Ronde Barber had to win a lottery in order to play St. Andrews
(Editor's Note: Ronde Barber's European tour was first covered in Volume 3, Issue 1 of Buccaneers Review,* the Tampa Bay Buccaneers' ground-breaking answer to the traditional game program. Buccaneers Review is sold at every Tampa Bay home game and it includes entirely new material, cover to cover, every issue. The magazine-style publication includes exclusive interviews with Buccaneer players and their opponents; in-depth feature stories; a close look at the opponent and their key players; cheerleader features; columns by Head Coach Jon Gruden and long-time Buc standout Dave Moore; rosters, depth charts and much more. All year, Buccaneers Review will be looking at the more interesting things Buccaneer players did with their down time during the offseason in a series entitled, "What I Did Last Summer.")*
These days, playing football in the NFL is a 12-months-a-year occupation. Shortly after one season ends, players begin training for the next one — working out in the weight room, meeting with coaches, attending mini-camps and maintaining their conditioning throughout the year.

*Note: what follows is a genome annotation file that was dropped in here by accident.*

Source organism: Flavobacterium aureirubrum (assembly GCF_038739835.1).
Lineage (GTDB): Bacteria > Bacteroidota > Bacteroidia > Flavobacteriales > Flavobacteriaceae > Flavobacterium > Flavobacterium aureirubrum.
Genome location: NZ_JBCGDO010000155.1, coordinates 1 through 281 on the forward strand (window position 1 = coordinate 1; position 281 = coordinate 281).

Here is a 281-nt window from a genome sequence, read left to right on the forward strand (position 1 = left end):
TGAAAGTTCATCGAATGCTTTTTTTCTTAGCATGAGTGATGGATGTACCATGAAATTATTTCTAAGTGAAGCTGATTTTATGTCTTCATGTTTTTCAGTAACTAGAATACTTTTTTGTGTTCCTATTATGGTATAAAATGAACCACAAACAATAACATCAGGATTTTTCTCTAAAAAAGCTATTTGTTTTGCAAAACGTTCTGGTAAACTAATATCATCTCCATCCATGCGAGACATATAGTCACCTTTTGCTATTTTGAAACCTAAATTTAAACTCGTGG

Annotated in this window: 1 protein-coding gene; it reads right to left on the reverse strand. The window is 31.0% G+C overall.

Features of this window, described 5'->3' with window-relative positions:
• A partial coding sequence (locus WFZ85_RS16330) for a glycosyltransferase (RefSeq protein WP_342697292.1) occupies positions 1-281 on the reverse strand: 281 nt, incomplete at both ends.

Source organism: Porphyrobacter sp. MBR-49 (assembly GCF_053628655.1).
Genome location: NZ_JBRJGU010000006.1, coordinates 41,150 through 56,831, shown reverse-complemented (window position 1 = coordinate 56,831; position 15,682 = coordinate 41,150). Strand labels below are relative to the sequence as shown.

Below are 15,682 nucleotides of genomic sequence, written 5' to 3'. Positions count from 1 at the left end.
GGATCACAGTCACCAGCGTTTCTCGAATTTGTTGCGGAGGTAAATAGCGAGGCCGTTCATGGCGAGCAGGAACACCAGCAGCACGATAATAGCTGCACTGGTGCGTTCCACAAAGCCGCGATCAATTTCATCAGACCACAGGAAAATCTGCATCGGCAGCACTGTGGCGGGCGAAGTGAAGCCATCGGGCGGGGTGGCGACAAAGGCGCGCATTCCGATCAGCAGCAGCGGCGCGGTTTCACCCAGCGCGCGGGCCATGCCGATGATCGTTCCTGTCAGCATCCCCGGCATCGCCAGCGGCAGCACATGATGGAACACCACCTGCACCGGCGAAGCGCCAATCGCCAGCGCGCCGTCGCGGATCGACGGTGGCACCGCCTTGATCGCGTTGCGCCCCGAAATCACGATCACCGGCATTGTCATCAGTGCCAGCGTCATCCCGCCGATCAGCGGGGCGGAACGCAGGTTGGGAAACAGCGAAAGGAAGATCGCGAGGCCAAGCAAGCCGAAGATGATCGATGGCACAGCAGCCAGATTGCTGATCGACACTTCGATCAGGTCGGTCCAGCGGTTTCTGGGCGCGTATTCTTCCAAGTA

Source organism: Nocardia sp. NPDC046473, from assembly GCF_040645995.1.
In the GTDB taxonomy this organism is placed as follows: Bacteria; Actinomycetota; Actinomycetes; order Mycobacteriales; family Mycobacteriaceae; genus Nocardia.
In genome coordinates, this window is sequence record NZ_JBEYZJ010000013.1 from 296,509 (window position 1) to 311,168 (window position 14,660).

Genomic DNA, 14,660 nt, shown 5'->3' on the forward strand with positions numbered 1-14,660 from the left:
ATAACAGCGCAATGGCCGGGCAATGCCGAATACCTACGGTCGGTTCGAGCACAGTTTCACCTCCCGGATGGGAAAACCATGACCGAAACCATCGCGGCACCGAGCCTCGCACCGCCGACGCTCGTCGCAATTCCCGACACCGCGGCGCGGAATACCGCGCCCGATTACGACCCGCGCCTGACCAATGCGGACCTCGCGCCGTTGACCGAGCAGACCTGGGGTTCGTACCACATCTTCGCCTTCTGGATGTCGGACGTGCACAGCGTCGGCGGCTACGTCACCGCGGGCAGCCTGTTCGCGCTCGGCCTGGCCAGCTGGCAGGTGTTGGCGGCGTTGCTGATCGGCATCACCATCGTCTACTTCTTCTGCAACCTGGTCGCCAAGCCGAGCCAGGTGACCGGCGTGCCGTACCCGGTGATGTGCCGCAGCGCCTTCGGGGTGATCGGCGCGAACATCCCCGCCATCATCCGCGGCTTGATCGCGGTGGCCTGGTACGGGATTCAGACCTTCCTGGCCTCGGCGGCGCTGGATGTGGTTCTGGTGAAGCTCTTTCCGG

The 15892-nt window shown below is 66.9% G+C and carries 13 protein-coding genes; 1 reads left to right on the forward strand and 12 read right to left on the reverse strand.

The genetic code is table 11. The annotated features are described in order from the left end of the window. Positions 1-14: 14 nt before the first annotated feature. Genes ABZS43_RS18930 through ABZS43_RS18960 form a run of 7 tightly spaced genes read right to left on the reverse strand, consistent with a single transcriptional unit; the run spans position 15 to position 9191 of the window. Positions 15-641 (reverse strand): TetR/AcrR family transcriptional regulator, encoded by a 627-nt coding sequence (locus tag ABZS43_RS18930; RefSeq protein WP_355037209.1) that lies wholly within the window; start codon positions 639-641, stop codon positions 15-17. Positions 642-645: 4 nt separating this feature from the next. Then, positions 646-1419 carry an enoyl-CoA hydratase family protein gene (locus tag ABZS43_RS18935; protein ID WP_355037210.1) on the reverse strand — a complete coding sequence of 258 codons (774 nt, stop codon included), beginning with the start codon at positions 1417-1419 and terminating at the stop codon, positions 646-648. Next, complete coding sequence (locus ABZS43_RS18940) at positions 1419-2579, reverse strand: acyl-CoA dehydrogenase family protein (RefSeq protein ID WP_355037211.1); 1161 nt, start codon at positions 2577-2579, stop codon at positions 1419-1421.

Still, the offseason is the time for players to take their vacations and pursue their non-football interests, since the season itself allows for almost no free time at all. This year in Buccaneers Review we'll take a look at how some Buccaneer players chose to spend some of their free time using that time-honored tradition from the first week of every new school year: "How I spent my summer vacation."
In this edition, veteran cornerback Ronde Barber describes in his own words a trip to Europe he took with friends and family, and how the experience has helped turn him into a passionate fan of that other form of "football.'
"This offseason, for the third year in a row, my wife and I and a couple of friends went to Europe. The last couple of years on our trips to Europe we had pretty much focused on London. This year the trip evolved into a London trip plus a golf trip. We actually went to Scotland for four days and played Kingsbarn, The Old Course and we played the two courses at the Fairmont St. Andrews. We ended up playing about five rounds of golf in four daysÃ¢â'¬Â¦it was a good trip. It was cold and windy as it always is, a true Scottish golf experience.
The town of St. Andrews is a quaint little village on the coast of the North Sea. It really is a beautiful place, steeped in golf history. The day we played The Old Course was actually nice. The sun was out and you could feel the presence of legends of the game and shots they've hit on the famed course.
One of the most unique things about it is that it is completely open to the public. It's basically a park and anyone can walk through the course. You can even drive through the 18th and 1st fairways. And get this, you can't just make a tee time there, you have to put yourself in a lottery. For two days we missed out, but on the third, we finally had our names drawn. Having never been there before, it was a surreal experience; standing in the footsteps of all the Open Championship history.